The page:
A forgotten surf
hero is paid his due
"Tom Blake Surfing 1922-1932":
By Gary Lynch (T. Adler Books), 68 pages; available through http://www.e-ta.com; $35 plus $10 shipping and handling
By Greg Ambrose
Special to the Star-Bulletin
MOST people who have lived in Hawaii for any substantial amount of time are well aware of the reverence in which Duke Kahanamoku is held for his many accomplishments, which brought honor and recognition to his island home.
But these kamaaina will respond with a quizzical look when asked about Tom Blake. And that's sad, because the Wisconsin farm boy fiercely loved his adopted home in Hawaii, and showed that aloha by helping spark a renaissance in surfing and paddleboarding more than 70 years ago.
Between 1922 and 1932, Blake researched and resurrected the surfboard designs of the ancient Hawaiians, then revolutionized surfboard and paddleboard design with innovations that allowed greater maneuverability, efficiency, speed and ease of transport.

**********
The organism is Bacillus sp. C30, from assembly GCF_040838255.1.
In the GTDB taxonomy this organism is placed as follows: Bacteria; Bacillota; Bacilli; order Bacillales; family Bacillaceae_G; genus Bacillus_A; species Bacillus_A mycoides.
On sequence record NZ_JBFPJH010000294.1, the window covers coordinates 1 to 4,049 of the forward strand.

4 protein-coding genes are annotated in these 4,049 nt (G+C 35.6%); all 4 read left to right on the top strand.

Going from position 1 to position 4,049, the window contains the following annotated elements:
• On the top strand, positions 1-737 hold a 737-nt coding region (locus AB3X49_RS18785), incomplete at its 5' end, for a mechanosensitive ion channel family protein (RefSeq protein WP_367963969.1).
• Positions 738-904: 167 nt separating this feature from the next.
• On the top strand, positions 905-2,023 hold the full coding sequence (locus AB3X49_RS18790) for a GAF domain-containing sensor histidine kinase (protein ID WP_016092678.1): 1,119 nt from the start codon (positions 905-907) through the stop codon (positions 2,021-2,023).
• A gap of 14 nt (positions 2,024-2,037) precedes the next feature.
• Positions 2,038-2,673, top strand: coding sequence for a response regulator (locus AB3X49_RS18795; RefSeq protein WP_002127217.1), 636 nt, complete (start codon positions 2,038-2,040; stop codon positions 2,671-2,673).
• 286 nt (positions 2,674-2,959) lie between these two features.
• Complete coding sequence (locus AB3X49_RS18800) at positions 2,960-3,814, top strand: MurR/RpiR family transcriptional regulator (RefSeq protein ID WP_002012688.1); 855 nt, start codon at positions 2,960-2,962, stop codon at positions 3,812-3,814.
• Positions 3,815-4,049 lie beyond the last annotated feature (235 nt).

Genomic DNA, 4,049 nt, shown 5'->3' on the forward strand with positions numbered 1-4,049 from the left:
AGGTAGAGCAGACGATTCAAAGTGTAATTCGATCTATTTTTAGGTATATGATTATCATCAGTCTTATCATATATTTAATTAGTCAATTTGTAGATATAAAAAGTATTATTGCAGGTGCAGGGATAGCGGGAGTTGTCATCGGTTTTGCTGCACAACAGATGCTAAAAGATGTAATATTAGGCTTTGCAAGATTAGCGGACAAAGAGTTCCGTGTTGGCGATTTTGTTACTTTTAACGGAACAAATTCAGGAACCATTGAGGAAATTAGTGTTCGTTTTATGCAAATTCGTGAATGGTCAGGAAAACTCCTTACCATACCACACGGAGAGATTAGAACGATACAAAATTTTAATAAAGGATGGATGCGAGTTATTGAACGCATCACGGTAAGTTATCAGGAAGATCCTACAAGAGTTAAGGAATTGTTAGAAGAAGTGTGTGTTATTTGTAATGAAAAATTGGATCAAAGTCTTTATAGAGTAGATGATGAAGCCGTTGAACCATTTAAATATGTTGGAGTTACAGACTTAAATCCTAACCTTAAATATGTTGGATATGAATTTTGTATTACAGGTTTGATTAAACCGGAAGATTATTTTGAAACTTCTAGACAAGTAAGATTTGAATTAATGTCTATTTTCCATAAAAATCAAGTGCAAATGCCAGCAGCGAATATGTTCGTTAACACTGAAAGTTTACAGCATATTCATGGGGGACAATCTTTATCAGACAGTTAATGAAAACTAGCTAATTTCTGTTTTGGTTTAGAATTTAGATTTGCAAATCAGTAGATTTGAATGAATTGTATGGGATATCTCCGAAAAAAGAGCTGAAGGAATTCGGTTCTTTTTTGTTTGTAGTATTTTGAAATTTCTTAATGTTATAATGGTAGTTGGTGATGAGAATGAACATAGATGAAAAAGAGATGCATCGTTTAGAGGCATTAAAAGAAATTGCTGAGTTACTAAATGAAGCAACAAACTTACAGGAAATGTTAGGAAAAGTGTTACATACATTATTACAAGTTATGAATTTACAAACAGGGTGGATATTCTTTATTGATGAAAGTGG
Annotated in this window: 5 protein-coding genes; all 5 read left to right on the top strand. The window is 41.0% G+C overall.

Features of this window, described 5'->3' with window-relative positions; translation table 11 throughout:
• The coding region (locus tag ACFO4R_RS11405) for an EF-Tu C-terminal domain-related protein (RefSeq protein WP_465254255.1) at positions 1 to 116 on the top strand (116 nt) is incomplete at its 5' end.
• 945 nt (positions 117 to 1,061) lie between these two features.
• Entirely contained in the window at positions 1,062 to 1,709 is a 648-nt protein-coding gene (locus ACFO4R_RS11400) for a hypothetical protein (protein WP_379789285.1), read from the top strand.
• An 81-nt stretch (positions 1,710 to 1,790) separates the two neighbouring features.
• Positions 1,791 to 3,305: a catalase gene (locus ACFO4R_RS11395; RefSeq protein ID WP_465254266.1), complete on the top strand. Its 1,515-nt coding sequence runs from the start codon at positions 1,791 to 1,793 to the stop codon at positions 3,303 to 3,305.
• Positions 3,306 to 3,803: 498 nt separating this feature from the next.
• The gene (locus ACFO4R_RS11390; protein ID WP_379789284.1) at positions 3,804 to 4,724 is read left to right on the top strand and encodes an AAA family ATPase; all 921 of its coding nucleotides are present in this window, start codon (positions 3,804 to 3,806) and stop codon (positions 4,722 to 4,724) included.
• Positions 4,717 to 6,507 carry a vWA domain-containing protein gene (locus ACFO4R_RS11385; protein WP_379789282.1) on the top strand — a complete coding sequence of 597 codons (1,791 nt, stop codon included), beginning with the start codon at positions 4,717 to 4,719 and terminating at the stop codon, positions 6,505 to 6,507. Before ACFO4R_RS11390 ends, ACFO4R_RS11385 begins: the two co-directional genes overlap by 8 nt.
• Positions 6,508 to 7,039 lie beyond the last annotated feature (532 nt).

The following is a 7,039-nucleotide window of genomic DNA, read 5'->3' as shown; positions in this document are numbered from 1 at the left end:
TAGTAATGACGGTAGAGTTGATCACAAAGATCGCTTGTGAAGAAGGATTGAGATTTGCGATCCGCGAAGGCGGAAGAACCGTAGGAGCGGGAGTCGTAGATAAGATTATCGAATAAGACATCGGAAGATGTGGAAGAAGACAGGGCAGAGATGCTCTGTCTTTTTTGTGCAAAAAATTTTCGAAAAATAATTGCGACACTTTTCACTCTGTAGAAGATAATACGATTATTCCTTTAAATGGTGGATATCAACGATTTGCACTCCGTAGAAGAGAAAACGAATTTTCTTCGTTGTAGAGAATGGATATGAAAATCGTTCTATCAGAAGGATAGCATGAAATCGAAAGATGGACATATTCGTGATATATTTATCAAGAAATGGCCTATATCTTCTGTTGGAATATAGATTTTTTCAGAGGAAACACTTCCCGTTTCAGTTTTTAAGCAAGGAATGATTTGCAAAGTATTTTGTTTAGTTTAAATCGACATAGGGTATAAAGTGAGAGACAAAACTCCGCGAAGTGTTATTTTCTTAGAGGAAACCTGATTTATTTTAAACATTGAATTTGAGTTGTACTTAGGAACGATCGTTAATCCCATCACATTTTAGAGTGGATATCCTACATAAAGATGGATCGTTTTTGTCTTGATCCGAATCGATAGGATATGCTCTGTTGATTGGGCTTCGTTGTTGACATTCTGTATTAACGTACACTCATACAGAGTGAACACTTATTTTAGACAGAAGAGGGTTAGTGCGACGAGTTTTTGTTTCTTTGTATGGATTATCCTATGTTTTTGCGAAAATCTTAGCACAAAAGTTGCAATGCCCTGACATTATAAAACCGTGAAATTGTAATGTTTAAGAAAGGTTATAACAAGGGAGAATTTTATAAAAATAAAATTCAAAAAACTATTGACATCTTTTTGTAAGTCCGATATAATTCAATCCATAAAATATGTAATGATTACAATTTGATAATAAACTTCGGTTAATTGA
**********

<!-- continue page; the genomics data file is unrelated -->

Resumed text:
He also invented sailboards and developed a water housing for cameras that enabled photographers to capture famous action shots of surfers at Waikiki.
Historian and surfer Gary Lynch of the Central California coast has enjoyed a long relationship with Blake, and someday will finish his epic paean to Blake and his many accomplishments. For now, Lynch is content to whet readers' appetites with "Tom Blake Surfing 1922-1932."
Lynch provides a brief introduction to Blake, then steps back and lets amazing historical photos tell the story of this period of Hawaii's recent past, without the distraction of captions.
At the end of the book, each photo is explained with detailed information that places it in a social and historical context.
Blake will probably never be accorded the same adulation and recognition as Duke Kahanamoku, but this book will inspire a greater appreciation of his achievements.
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